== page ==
Third, though many teachers believe that to design for understanding is incompatible with established content standards and state testing, we think that by the time you have read the entire book, you will consider this to be false. Most state standards identify or at least imply big ideas that are meant to be understood, not merely covered. Consider these examples from Ohio's standards for 11th grade social studies and California's standards for physics:
Trace key Supreme Court decisions related to a provision of the Constitution (e.g., cases related to reapportionment of legislative districts, free speech, or separation of church and state).
Energy cannot be created or destroyed, although in many processes energy is transferred to the environment as heat. As a basis for understanding this concept:
a. Students know heat flow and work are two forms of energy transfer between systems. . . .
More generally, once you understand the elements we propose as central to good design, we expect that your approach to all your design obligations will change.
We predict that you will experience two quite different feelings as you read. At times you will say to yourself, “Well, of course, this is just common sense! This merely makes explicit what good planners have always done.” At other times you will feel that we are proposing provocative and counterintuitive ideas about teaching, learning, assessment, and planning. To help you in the latter case, we will offer sidebars about potential misunderstandings—we call them “Misconception Alerts”—in which we try to anticipate reader confusion in the lines of argument and ideas being proposed.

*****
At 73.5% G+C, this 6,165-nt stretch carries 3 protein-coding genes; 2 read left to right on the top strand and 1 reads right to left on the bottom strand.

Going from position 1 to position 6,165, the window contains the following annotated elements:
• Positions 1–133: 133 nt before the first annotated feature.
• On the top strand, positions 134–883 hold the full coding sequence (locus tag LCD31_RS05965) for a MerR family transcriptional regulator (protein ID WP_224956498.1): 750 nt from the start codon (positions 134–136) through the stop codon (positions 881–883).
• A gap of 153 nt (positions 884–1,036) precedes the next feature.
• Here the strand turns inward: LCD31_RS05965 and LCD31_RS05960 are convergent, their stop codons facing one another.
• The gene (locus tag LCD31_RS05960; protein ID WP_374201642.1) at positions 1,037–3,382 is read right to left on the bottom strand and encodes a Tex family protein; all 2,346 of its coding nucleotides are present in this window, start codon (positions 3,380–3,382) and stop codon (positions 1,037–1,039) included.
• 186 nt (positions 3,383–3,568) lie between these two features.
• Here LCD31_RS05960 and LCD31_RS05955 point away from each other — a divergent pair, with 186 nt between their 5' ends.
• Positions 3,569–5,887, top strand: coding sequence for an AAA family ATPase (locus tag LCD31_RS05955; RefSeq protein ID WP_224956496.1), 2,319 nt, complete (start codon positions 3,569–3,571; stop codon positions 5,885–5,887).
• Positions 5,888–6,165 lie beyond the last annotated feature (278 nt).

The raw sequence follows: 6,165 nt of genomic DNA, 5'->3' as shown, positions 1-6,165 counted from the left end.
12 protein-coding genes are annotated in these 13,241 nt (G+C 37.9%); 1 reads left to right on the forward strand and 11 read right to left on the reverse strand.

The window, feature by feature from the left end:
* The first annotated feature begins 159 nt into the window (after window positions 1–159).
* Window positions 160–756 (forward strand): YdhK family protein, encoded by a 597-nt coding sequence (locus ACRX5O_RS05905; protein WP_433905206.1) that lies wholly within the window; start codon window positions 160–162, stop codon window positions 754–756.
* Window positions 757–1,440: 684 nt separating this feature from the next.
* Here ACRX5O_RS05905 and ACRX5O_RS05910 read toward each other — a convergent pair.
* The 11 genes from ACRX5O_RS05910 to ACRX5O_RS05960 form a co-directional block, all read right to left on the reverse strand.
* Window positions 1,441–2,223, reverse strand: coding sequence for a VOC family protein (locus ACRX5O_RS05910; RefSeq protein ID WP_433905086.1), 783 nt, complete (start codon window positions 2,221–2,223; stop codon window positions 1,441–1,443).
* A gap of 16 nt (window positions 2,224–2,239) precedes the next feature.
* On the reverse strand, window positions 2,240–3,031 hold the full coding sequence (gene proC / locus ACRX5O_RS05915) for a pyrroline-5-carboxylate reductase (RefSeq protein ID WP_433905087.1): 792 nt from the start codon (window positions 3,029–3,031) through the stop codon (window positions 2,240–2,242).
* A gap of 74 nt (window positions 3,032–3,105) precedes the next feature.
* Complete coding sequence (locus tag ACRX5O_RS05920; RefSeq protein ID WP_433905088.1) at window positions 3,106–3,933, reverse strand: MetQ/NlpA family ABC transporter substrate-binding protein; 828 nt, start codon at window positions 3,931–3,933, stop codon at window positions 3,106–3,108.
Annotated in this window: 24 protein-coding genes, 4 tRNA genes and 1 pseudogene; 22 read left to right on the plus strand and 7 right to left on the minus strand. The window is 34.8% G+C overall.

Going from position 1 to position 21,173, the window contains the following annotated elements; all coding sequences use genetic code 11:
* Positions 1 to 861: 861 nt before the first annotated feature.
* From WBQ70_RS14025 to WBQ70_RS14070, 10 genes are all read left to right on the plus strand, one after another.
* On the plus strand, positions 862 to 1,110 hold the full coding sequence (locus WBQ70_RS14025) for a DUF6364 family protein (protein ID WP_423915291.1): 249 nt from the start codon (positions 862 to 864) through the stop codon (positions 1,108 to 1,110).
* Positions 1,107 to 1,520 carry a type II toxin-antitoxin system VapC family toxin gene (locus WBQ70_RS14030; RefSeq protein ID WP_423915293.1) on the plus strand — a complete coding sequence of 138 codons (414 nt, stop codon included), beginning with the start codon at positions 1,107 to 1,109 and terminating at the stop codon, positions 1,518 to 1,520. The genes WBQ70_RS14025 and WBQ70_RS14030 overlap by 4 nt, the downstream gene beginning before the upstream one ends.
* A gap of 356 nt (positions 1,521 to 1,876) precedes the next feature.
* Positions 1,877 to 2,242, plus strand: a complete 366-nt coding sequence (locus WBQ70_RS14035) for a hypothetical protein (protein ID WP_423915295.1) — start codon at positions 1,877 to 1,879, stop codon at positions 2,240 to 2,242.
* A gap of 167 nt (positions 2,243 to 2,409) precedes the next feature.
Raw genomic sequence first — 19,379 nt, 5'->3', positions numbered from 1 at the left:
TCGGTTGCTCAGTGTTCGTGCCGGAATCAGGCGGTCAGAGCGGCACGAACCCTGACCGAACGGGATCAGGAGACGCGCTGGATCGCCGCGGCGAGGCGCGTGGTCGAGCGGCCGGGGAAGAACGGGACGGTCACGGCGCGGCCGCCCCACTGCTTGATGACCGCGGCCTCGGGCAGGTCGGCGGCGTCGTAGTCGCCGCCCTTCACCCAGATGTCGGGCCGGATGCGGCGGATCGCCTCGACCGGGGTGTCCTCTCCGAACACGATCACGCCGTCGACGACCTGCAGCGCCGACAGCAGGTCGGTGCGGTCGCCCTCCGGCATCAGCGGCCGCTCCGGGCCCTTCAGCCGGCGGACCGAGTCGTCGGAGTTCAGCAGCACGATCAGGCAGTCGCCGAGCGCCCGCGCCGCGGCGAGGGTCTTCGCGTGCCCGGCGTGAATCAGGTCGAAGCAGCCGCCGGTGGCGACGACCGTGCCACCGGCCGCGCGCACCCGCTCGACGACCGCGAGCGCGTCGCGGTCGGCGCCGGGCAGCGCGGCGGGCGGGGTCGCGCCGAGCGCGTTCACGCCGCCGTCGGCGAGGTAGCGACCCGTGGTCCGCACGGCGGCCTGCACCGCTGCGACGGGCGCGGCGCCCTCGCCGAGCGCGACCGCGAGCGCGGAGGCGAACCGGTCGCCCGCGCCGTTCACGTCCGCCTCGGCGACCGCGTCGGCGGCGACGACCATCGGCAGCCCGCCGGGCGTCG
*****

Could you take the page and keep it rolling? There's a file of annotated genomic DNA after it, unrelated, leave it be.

The presence of these particular sidebars conveys a vital message: Teaching for understanding must successfully predict potential misunderstandings and rough spots in learning if it is to be effective. Indeed, central to the design approach we propose is that we need to design lessons and assessments that anticipate, evoke, and overcome the most likely student misconceptions. The first such sidebar appears on this page.
You will also find a few sidebars entitled “Design Tips.” These will help you see how to begin to translate the theories of UbD to the practical work of planning, teaching, and assessing. We have also provided a Glossary to help you navigate the language used throughout the book. To give you some sense of how the designer's thought process works, we follow a fictional teacher, Bob James, as he designs (and redesigns) his unit on nutrition. (The companion UbD Professional Development Workbook provides an extensive set of design tools, exercises, and examples to assist designers.)
So, reader, brace thyself! We are asking you to explore key ideas and to rethink many time-honored habits about curriculum, assessment, and instruction. Such rethinking practices what we preach. Because, as you will see, teaching for understanding requires the learner to rethink what appeared settled or obvious—whether learner refers to a young student or a veteran educator. We believe that you will find much food for thought, as well as many practical tips about how to achieve student understanding by design.